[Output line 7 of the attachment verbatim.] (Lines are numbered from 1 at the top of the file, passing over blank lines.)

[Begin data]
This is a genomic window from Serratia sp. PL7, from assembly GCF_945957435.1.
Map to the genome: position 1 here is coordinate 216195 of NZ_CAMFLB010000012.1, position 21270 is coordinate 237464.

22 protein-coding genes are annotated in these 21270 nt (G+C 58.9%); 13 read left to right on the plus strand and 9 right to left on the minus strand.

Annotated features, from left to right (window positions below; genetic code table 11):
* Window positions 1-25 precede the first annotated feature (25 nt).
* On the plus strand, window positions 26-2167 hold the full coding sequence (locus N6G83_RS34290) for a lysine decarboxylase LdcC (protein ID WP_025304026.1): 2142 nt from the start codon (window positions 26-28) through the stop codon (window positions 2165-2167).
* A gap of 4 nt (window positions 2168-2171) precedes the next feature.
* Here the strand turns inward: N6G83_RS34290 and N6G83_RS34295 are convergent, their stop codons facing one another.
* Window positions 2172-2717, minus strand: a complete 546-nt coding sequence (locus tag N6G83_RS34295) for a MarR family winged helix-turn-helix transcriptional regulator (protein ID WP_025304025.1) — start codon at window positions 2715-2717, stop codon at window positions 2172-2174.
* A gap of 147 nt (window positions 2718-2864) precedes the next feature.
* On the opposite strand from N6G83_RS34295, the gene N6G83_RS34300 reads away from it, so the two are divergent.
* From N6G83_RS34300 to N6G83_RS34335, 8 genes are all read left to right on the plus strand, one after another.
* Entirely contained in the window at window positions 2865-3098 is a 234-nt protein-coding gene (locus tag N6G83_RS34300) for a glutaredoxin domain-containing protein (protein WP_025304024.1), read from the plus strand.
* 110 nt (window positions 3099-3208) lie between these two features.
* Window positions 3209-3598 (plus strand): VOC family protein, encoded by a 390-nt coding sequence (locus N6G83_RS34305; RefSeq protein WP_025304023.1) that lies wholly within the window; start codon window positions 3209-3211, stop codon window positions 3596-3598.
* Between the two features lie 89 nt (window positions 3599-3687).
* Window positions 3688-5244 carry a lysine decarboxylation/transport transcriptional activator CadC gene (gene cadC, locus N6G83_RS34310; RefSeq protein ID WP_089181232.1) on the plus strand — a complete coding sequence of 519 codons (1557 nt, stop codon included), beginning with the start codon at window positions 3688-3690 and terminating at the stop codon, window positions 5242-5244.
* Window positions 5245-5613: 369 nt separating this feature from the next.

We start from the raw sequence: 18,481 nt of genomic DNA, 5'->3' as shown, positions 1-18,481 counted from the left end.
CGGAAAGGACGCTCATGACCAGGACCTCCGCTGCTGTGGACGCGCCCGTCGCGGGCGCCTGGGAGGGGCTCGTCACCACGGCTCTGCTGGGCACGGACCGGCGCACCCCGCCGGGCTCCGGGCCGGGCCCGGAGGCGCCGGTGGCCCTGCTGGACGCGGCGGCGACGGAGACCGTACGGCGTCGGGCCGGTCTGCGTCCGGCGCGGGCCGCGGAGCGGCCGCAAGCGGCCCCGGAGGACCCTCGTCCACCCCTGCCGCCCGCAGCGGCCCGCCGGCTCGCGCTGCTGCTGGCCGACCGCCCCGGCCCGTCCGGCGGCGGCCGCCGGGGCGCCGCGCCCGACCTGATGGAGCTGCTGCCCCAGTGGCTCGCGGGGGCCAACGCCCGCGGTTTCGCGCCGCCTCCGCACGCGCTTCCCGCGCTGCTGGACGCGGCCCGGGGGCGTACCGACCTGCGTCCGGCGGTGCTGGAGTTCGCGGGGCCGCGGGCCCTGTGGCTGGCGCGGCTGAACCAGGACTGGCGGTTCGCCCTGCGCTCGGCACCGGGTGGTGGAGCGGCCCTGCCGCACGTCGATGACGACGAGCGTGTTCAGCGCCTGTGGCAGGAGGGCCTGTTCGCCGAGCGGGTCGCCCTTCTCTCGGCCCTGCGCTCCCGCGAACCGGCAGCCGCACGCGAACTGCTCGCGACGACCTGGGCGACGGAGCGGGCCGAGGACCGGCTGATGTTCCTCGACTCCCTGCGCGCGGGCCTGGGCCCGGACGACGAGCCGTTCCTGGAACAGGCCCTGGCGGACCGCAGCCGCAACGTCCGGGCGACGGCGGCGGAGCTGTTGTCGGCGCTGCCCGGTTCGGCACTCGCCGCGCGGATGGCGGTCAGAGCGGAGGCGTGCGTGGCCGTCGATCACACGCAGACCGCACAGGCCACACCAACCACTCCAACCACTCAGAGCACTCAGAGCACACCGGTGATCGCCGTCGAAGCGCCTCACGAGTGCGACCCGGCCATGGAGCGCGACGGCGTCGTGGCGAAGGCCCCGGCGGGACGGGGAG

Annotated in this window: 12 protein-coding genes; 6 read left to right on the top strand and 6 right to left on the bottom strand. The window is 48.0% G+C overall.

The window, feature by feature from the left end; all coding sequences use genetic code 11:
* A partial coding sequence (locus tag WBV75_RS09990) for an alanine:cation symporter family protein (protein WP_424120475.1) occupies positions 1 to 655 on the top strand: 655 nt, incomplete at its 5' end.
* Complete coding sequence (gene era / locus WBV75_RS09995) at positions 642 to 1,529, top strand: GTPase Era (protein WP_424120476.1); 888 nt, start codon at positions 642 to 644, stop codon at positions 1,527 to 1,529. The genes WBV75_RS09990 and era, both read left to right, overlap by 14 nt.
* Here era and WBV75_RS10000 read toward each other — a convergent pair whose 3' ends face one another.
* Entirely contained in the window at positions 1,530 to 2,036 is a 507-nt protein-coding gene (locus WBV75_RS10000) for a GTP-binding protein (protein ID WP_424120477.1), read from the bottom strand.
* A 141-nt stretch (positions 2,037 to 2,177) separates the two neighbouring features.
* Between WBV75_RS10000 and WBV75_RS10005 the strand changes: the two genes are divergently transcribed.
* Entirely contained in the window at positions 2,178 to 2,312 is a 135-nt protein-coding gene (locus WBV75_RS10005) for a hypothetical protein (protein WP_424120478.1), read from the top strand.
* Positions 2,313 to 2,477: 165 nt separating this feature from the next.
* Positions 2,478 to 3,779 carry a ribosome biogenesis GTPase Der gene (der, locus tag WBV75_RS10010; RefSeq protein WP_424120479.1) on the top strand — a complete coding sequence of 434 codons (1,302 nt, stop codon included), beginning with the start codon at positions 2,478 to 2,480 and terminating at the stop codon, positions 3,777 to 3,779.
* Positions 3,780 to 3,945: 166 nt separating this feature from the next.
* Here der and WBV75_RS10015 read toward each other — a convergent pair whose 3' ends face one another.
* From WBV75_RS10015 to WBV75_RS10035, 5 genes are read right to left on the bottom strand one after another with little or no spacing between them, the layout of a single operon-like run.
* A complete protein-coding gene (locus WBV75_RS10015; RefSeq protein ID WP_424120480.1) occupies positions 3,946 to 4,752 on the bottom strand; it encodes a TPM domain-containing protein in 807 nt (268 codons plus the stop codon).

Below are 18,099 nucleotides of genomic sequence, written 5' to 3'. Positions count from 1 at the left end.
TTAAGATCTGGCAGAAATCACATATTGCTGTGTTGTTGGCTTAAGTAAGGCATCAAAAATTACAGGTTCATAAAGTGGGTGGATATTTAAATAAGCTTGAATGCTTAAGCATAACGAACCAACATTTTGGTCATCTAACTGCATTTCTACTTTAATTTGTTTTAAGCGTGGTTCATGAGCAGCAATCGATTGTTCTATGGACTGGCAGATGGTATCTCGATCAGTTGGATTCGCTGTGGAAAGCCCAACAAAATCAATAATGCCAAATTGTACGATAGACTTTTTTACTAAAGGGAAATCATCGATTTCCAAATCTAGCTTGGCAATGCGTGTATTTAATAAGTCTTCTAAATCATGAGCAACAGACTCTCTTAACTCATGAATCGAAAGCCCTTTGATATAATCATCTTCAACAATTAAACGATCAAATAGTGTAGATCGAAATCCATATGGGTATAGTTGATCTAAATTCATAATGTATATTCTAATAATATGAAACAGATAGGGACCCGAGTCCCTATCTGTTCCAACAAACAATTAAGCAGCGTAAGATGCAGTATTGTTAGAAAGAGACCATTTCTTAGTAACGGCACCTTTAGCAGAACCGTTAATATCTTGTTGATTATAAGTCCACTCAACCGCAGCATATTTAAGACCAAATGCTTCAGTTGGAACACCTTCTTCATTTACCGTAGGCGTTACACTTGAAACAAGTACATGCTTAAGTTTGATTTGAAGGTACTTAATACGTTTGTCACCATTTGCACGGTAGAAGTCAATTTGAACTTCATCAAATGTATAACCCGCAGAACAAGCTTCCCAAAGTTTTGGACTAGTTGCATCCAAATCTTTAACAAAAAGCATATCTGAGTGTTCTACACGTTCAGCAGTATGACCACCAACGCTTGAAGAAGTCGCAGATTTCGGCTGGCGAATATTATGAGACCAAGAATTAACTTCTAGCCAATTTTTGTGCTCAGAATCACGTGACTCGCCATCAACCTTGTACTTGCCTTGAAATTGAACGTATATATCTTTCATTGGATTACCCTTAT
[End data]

* A gap of 4 nt (window positions 2168-2171) precedes the next feature.